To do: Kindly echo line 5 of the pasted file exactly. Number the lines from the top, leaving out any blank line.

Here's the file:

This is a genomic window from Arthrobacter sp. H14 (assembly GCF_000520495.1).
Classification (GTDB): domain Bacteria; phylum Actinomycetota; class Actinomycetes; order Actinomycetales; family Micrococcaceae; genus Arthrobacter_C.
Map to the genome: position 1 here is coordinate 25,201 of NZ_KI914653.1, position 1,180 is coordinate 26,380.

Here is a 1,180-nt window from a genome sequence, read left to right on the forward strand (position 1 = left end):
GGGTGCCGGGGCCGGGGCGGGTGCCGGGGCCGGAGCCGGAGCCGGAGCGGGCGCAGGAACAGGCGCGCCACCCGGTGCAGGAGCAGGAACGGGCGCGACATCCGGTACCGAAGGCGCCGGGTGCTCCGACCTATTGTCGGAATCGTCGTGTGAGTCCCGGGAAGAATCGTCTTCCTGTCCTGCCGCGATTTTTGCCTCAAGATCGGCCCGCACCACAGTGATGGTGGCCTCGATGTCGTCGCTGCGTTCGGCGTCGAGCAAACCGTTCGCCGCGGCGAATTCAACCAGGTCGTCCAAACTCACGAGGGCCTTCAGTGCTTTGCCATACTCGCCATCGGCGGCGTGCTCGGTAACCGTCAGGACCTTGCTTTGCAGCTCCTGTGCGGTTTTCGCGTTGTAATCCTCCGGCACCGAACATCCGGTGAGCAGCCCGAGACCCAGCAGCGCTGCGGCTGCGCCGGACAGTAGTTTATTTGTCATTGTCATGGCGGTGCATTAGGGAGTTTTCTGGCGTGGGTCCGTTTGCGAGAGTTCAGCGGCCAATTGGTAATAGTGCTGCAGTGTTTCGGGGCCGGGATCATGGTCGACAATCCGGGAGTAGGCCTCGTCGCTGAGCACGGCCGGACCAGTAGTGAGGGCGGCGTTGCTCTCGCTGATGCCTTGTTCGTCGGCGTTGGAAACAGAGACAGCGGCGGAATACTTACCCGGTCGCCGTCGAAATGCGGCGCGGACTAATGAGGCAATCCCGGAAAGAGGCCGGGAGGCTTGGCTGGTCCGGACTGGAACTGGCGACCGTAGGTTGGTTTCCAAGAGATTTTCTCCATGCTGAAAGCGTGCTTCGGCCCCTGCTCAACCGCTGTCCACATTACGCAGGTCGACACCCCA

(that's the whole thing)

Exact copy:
GGGTGCCGGGGCCGGGGCGGGTGCCGGGGCCGGAGCCGGAGCCGGAGCGGGCGCAGGAACAGGCGCGCCACCCGGTGCAGGAGCAGGAACGGGCGCGACATCCGGTACCGAAGGCGCCGGGTGCTCCGACCTATTGTCGGAATCGTCGTGTGAGTCCCGGGAAGAATCGTCTTCCTGTCCTGCCGCGATTTTTGCCTCAAGATCGGCCCGCACCACAGTGATGGTGGCCTCGATGTCGTCGCTGCGTTCGGCGTCGAGCAAACCGTTCGCCGCGGCGAATTCAACCAGGTCGTCCAAACTCACGAGGGCCTTCAGTGCTTTGCCATACTCGCCATCGGCGGCGTGCTCGGTAACCGTCAGGACCTTGCTTTGCAGCTCCTGTGCGGTTTTCGCGTTGTAATCCTCCGGCACCGAACATCCGGTGAGCAGCCCGAGACCCAGCAGCGCTGCGGCTGCGCCGGACAGTAGTTTATTTGTCATTGTCATGGCGGTGCATTAGGGAGTTTTCTGGCGTGGGTCCGTTTGCGAGAGTTCAGCGGCCAATTGGTAATAGTGCTGCAGTGTTTCGGGGCCGGGATCATGGTCGACAATCCGGGAGTAGGCCTCGTCGCTGAGCACGGCCGGACCAGTAGTGAGGGCGGCGTTGCTCTCGCTGATGCCTTGTTCGTCGGCGTTGGAAACAGAGACAGCGGCGGAATACTTACCCGGTCGCCGTCGAAATGCGGCGCGGACTAATGAGGCAATCCCGGAAAGAGGCCGGGAGGCTTGGCTGGTCCGGACTGGAACTGGCGACCGTAGGTTGGTTTCCAAGAGATTTTCTCCATGCTGAAAGCGTGCTTCGGCCCCTGCTCAACCGCTGTCCACATTACGCAGGTCGACACCCCA